Disaster Resources - University of Illinois Extension

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Before Going Into Your Home

After a flood or other natural disaster, going back into your home can be dangerous because of structural, electrical or other hazards. You should also know that some floods have more than one crest or peak. Even though the water looks like it's going down, it may rise again and trap you. Stay tuned to your local radio or TV stations to find out if and when you can safely go back home.

This fact sheet assumes that you have some experience in construction and electrical repair, if you do not have this experience do not try to do this work yourself. Hire a qualified contractor or electrician. If you cannot afford to get professional help check with your Red Cross chapter, your local emergency manager, your Cooperative Extension Unit Leader, or your building department to see if there are any volunteer programs available to you. Each year about 150 people die because of floods. Many of those deaths are because of electrocution or other accidents that happen after the floodwater goes down.

Remember, do not smoke, use candles, gas lanterns or other open flames around your home. Always have someone with you as you check your home and do repairs.

Safety Checks

  • If water is standing next to the outside walls of your home, don't go in. You won't be able to tell if the building is safe or structurally sound.
  • Before you go in, walk carefully around the outside of your house and check for loose power lines and gas leaks. You'll know there is leaking gas if you smell the "rotten eggs" odor that is added to gas. If you suspect a gas leak, leave your home immediately and call the gas company. Leave the door open and if the gas meter is outside, turn off the gas.
  • Check the foundation for cracks or other damage. Examine the porch roofs and overhangs to be sure they still have all their supports. If any supports or pieces of the foundation are missing, or if the ground has washed away, the floors are probably not safe.

Instructions for Turning Off Gas

  1. Find the valve next to the gas meter. If the valve is parallel to the pipe, the gas is on.
  2. Using pliers or a wrench, turn the valve 90 degrees (a quarter turn) until the valve is perpendicular to the pipe. This turns the gas off.
  3. If the valve has a hole in the handle, the hole lines up with a hole in the valve body when the gas is shut off. When the holes are lined up, the gas should be off.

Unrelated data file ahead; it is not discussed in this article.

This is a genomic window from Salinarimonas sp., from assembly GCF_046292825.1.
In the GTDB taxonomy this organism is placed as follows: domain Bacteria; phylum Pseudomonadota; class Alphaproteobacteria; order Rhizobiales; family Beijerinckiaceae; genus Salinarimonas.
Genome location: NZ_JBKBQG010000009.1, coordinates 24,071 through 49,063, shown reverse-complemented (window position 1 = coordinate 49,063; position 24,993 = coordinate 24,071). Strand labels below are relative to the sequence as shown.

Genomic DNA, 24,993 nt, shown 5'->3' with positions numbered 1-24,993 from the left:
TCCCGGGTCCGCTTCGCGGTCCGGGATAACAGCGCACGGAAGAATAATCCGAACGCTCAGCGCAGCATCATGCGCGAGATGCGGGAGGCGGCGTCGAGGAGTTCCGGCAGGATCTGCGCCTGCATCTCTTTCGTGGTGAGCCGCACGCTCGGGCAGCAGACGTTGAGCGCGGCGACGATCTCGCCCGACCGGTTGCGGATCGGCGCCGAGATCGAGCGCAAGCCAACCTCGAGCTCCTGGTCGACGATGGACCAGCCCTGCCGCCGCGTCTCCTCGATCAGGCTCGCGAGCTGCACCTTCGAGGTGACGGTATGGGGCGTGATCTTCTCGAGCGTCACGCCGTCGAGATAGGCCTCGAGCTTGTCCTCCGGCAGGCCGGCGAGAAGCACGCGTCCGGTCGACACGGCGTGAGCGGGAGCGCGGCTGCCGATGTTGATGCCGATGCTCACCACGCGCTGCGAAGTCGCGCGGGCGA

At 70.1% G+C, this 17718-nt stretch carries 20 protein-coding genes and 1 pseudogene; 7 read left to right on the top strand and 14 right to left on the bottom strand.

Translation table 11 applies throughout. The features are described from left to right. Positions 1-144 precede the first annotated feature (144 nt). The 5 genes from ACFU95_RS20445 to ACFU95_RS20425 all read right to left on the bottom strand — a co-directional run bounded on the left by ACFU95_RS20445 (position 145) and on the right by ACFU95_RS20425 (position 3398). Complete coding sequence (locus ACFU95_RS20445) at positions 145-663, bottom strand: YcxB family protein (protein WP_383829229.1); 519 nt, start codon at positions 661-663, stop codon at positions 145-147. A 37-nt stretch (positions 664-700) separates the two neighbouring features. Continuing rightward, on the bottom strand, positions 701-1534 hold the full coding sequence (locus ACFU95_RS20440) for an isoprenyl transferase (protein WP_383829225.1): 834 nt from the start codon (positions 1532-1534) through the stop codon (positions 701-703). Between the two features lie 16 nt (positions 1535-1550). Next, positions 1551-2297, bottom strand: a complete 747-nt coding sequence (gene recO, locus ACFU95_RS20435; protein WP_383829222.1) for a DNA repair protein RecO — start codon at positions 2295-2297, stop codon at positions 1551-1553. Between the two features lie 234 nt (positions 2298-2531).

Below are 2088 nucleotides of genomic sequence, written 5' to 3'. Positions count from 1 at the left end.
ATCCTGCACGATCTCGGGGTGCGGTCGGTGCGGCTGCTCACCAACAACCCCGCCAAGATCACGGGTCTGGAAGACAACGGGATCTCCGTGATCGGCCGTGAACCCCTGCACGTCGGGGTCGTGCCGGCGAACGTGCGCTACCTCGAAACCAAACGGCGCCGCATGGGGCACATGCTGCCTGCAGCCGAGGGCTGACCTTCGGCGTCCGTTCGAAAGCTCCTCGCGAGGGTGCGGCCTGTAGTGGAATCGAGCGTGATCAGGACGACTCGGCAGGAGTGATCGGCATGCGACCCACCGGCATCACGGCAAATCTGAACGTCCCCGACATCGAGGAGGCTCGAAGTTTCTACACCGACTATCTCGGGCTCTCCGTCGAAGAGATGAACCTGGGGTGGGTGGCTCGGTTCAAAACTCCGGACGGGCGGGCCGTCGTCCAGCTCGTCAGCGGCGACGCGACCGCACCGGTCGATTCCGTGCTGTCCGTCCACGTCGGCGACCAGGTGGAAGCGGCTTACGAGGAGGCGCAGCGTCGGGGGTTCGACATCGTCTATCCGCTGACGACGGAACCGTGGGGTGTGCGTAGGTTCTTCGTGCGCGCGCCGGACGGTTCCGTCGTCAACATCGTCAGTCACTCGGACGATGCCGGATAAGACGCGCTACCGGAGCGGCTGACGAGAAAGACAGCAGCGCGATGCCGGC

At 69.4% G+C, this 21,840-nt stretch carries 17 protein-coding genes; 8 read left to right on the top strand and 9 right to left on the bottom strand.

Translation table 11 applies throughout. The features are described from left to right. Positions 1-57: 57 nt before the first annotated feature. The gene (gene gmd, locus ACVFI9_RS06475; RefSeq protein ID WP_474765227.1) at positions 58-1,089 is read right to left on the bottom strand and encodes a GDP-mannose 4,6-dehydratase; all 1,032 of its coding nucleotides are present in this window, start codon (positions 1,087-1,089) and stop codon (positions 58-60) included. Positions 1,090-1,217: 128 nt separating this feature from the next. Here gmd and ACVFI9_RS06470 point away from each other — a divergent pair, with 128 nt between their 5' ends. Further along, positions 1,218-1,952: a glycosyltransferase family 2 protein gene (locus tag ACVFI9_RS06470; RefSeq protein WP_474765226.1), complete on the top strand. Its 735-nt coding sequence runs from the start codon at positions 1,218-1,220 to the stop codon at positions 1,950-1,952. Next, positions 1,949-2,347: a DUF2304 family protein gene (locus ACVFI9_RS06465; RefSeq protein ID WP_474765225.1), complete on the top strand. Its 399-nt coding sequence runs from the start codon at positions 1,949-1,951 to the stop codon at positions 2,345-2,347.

4. To make sure the gas is off, write down the numbers on all the dials on the meter. Check the dials in 5 or more minutes. If the numbers have changed, gas is still flowing.
  5. If you are not certain whether the gas is off, contact the utility company and stay clear of the area until the gas has stopped flowing.

Instructions for Turning Off Electricity

  • The electricity at your home must be turned off, even if the power company has turned off electricity to the area. You don't want the power company to turn power back on while you are working on it.
  • The electricity must be turned off at the main breaker box or fuse box. Even if the utility company removed your electric meter, this does not always turn off the power.
  • If you have to step in water to get to your electric box, call an electrician.
  • If you can get to your electric box without going through or standing in water, use the following instructions to turn the power off.

How To Turn Off The Power

  1. Stand on a dry spot.
  2. If your box has a handle on the side, use a dry wooden stick or pole to pull the handle to OFF.
  3. Use the stick to open the door.
  4. Carefully pull out the main fuses. Use a dry wooden stick.
  5. Unscrew and remove each circuit fuse.
  1. Stand on a dry spot.
  2. Use a dry wooden stick or pole to open the door.
  3. Use the stick to push the main breaker switch to OFF.
  4. Use the stick to turn each circuit breaker to OFF.

For more information, see the American Red Cross and the Federal Emergency Management Agency's "Repairing Your Flood Home" publication ARC4477, FEMA 234, August 1992.)

Issued by Holly Hunts, Extension Specialist in Consumer Economics. February 1995.

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